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Despite Airlifts, NH Baby Formula Shortage Expected to Last Into Summer

A shuttered baby formula plant and protectionist trade policies are responsible for the current baby formula shortage, experts say. But incumbent politicians are likely to pay the price for it.

President Joe Biden hit a new low in the most recent Associated Press-NORC Center for Public Research poll, with just 39 percent approval.

“The findings reflect a widespread sense of exasperation in a country facing a cascade of challenges ranging from inflationgun violence, and a sudden shortage of baby formula to a persistent pandemic,” according to the AP. Biden’s approval among Democrats — typically 85 percent or higher for an incumbent president within his own party — has fallen to just 72 percent. And many political observers say the panic over baby formula is contributing to concern, even among Democrats, that the Biden presidency is in over its head.

As a result, more Democrats are acting on their own. Rather than defending the White House, New Hampshire Sen. Maggie Hassan joined a group of 32 senators urging the Biden administration to act. “It is absolutely unacceptable that families are struggling to meet the most basic needs of their children, and we urge you to do everything you can to quickly address the crisis— and ensure this type of shortage never happens again,” they wrote.

The administration responded by invoking the Defense Production Act. However, that merely makes the baby formula industry a priority customer, it does not create more ingredients or products.

A major cause of the crisis came from the Food and Drug Administration’s mishandling of reports of four consumer complaints of Cronobacter contamination. In response to the FDA inquiry, Abbott stopped production at its biggest factory, taking about 20 percent of the nation’s formula out of the supply chain.

On Sunday, National Economic Council Director Brian Deese defended the administration’s actions. “The FDA did what it was supposed to do, which was assess safety and shut down a facility in the United States,” Deese said.

However, according to The Wall Street Journal, “the four cases of Cronobacter sakazakii infection in infants that the government cited could not be traced to the factory’s products. No contaminated baby formula was found; Cronobacter was identified on the factory grounds but lacked a genetic match to samples from affected infants.”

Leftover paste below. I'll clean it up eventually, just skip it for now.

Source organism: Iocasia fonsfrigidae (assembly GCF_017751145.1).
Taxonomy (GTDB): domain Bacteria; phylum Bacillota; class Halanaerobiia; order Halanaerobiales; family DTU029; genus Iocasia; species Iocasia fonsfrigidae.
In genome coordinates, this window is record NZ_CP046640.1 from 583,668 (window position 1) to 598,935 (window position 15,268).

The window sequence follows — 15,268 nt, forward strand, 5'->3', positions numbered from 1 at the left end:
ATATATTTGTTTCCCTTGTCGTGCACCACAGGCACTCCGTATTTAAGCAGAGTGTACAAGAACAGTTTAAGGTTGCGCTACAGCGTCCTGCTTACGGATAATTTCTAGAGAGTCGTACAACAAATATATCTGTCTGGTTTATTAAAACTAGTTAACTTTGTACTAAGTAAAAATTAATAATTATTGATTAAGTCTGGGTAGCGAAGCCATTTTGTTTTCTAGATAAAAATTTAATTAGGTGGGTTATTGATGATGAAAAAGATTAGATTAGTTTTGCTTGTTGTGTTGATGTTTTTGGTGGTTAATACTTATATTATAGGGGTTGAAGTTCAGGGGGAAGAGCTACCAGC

Now the Biden FDA has entered a consent decree with Abbott to get the factory back online. But even if the plant gets up in running in the next two weeks, it could be six to eight weeks before the baby formula reaches store shelves, according to the company.

Democrats are touting 78,000 pounds of formula flown from Europe by the U.S. military that landed in Indiana on Sunday, part of Biden’s “Operation Fly Formula.” That represents just a fraction of the approximately $4 billion U.S. baby formula market.

And none of these efforts address the trade regulations and government subsidies that have warped the baby formula market and contributed to the shortage.

The market was floundering before the February recall. The U. S. makes 98 percent of the baby formula it consumes thanks to strict regulation and trade policies that keep European and Canadian formula from getting to the market. Tariffs also make baby formula ingredients too expensive for American manufacturers to import.

According to trade expert Scott Lincicome, the trade agreement pushed by President Donald Trump blocks Canadian formula from getting into the U.S. and kept the Canadian industry from growing.

“Because USMCA effectively capped possible exports of infant formula to the United States, it discouraged investment in new Canadian capacity—capacity that we sure could use right now,” Lincicome wrote.

Add the cumbersome regulatory scheme to the COVID economy with labor shortages and rising prices, and the shortage seems inevitable once the recall went into effect.

White House press secretary Karine Jean-Pierre told reporters last week that the Biden administration is already asking embassies worldwide to help during the shortage. Importantly, she said the FDA will now allow foreign companies to apply to supply baby formula to the U.S. market, but only with approval subject to the drug regulator’s safety standards. It was not clear how long the approval process will take.

Lincicome writes the FDA has kept safe and commonly-used European baby formula produced in the Netherlands, France, Ireland, and Germany from reaching the U.S. over a labeling issue. Many American parents prefer the European formula, and this has created a black market for baby food.

“Yet, when parents here have tried to import European formula, it’s been routinely subject to seizure by the FDA. In fact, formula made by two of the most popular European brands—HiPP and Holle—is on the FDA’s red list and thus only arrives here via unofficial, third party channels,” according to Lincicome.

More than half of the baby formula bought in the U.S. is bought by the government for the Special Supplemental Nutrition Program for Women, Infants, and Children program, also known as WIC. Through WIC, manufacturers sell their products to state governments at steep discounts, and the formula is essentially resold to poor families.

That has resulted in companies being untouched by the regular laws of supply and demand. Prices have continued to go up over the rate of inflation, and the market is not sensitive to changes that would normally trigger more production.